Starting over a month ago, DC decided to launch a half-baked event leading up to the release of Action Comics #900 (the comic is released next week). Its also a tribute or reminder of the last time DC sold a whole boat-ton of comics, which was 20 years ago with The Death of Superman storyline, from which came the Reign of the Supermen storyline.
Its no secret to longtime comics fans that when the company decides to suddenly overlay an "event" on a comic or a story within a comic that was not originally plotted to include the "event", things get messy. And, boy howdy...
Is this thing ever a mess.
Steel (One Shot)
Written by STEVE LYONS; Art by ED BENES; Cover by ALEX GARNER
|"I am Iron Man! Wait... that's wrong..."|
In the context of this issue, Superman is off wandering America, and so when Doomsday shows up, Steel basically gets really, really beat up. The end.
Fans speculated that DC had killed Steel, and given the capricious ways of DC editorial, hey, maybe...
This issue was supposed to be setting us up for the Reign of Doomsday story, but somebody forgot to make sure this was going to synch up with anything else, and the next installments just sort of trickled out into books I'm not currently reading.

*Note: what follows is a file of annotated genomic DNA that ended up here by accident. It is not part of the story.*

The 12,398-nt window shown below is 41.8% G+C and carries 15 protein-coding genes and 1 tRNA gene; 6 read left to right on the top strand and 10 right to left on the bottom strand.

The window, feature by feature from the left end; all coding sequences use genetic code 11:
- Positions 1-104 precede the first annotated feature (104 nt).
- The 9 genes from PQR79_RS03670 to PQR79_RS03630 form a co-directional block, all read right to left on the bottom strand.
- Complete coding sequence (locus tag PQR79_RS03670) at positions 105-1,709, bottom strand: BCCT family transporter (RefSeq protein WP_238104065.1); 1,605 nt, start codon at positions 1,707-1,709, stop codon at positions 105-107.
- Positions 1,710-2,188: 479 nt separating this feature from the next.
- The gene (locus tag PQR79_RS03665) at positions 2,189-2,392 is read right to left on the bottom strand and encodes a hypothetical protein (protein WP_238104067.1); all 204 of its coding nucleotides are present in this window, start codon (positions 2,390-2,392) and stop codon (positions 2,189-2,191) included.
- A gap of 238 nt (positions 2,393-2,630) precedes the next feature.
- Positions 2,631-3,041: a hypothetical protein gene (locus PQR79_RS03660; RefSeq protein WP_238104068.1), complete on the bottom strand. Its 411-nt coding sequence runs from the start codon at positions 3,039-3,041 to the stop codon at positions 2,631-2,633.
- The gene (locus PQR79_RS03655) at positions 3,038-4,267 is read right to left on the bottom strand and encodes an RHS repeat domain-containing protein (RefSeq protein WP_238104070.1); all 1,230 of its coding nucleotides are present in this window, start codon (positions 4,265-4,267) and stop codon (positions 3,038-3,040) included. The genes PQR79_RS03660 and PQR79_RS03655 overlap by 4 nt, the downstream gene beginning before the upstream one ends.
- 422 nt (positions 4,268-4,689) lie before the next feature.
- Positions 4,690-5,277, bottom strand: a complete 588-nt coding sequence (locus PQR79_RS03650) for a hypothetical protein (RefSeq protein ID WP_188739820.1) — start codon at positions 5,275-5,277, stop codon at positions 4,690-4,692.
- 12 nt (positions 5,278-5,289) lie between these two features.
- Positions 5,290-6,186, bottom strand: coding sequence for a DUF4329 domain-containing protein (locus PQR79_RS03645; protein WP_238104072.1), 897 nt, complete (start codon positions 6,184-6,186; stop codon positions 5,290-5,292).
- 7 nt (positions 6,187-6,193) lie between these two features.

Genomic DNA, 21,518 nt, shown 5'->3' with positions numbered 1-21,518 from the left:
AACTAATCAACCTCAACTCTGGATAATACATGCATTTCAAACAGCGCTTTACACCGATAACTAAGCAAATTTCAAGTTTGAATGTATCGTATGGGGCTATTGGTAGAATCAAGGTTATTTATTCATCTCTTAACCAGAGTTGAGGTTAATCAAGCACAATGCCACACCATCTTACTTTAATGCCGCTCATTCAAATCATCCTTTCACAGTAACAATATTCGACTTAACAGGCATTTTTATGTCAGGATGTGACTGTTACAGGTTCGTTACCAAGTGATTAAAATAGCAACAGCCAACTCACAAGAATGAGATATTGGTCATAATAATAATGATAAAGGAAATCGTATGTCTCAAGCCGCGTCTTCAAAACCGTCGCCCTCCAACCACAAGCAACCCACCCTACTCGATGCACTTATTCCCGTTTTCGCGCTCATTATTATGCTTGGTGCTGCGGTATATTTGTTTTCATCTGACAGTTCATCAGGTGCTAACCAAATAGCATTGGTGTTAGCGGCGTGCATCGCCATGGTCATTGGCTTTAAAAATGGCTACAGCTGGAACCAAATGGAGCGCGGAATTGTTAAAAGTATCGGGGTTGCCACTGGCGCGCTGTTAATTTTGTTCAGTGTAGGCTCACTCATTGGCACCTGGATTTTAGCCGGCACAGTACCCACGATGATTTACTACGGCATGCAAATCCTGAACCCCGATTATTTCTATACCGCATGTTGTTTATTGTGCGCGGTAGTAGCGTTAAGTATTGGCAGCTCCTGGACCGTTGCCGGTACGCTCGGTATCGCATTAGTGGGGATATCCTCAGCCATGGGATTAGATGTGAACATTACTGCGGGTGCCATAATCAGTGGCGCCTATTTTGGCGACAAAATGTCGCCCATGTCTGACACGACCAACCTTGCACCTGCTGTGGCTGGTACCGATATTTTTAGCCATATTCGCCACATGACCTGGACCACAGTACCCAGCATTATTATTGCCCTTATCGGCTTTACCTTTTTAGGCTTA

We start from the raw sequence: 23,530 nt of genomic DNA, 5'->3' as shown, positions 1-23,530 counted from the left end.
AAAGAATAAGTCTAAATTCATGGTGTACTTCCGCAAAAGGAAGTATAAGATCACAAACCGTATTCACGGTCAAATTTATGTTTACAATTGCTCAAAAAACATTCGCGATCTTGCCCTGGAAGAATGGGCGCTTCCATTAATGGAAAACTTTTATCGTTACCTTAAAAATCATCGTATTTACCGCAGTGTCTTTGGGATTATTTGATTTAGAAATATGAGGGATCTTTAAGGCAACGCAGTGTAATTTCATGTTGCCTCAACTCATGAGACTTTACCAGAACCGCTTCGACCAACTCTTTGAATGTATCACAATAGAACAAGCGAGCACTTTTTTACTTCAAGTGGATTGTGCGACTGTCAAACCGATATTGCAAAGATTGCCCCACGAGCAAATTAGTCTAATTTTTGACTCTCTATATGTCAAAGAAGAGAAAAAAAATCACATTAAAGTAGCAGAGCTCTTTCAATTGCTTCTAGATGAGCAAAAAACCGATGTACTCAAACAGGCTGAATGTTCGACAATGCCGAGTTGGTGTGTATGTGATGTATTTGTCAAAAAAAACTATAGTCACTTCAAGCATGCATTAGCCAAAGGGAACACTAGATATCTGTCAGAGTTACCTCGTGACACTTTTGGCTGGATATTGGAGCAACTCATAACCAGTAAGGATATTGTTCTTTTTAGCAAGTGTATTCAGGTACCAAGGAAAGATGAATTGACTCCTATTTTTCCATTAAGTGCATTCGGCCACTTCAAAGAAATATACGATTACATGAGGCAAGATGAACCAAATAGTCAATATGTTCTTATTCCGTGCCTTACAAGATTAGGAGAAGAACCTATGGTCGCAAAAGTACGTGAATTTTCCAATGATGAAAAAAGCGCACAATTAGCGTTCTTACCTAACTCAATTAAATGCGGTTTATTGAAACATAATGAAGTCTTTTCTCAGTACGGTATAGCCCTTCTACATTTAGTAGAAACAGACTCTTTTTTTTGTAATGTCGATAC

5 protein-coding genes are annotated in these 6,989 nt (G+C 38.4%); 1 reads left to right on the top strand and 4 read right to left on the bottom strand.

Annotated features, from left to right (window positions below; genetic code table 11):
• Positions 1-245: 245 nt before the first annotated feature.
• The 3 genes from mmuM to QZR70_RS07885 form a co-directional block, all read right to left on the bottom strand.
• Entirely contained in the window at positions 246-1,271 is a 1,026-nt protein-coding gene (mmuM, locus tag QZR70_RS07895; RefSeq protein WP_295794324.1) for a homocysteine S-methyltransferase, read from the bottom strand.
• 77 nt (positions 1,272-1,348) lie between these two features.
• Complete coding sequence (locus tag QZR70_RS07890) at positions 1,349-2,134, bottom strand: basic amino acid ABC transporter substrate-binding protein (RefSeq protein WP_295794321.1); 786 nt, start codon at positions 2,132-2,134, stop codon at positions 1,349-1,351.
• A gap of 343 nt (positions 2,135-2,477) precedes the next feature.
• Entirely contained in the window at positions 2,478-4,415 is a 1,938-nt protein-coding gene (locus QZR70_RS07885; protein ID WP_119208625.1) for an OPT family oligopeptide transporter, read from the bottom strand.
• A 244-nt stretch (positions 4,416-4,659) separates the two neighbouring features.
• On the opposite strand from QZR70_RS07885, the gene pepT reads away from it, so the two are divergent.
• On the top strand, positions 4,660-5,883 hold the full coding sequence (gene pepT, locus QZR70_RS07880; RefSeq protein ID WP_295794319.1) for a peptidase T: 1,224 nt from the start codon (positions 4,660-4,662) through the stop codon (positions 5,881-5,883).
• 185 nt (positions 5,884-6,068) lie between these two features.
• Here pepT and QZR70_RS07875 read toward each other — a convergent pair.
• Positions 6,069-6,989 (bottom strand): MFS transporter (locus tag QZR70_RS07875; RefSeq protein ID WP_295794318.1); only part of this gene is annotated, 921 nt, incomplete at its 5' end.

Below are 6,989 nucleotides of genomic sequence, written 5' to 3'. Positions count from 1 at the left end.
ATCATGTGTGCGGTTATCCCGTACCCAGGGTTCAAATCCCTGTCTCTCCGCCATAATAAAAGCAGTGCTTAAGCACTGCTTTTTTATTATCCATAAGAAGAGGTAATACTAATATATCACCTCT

I didn't mind the set-up of Steel #1. It just felt like a prelude to bigger events, and sometimes comics does that. But here...
The co-plotting of the issue is attributed to Dan Didio and artist Phillip Tan. Script by Didio, DC's current Co-Publisher and a man who just loves a good mutilation in his comics.
I picked up Outsiders when the series relaunched, dealt with the changes as editorial floundered with the line-up around 2007, and then quit reading. I actually picked up the issue where it was revealed that Superman's sometimes-ally/ sometimes-enemy The Eradicator (I know... that name...) was joining the team, but, honestly, that was one of the worst comics I read that whole year. It was just a mess.
Well, in this issue Doomsday shows up out of nowhere in the middle of a completely ongoing Outsiders plot that's still seemingly concerned with the New Krypton storyline from the Superman books and which even the Superman books aren't really talking about anymore... and beats everyone up, especially The Eradicator.
We do learn that: Hey, Doomsday seems to have new powers. And, look, that Olympian fellow from Gail Simone's Wonder Woman run found a place in... Outsiders?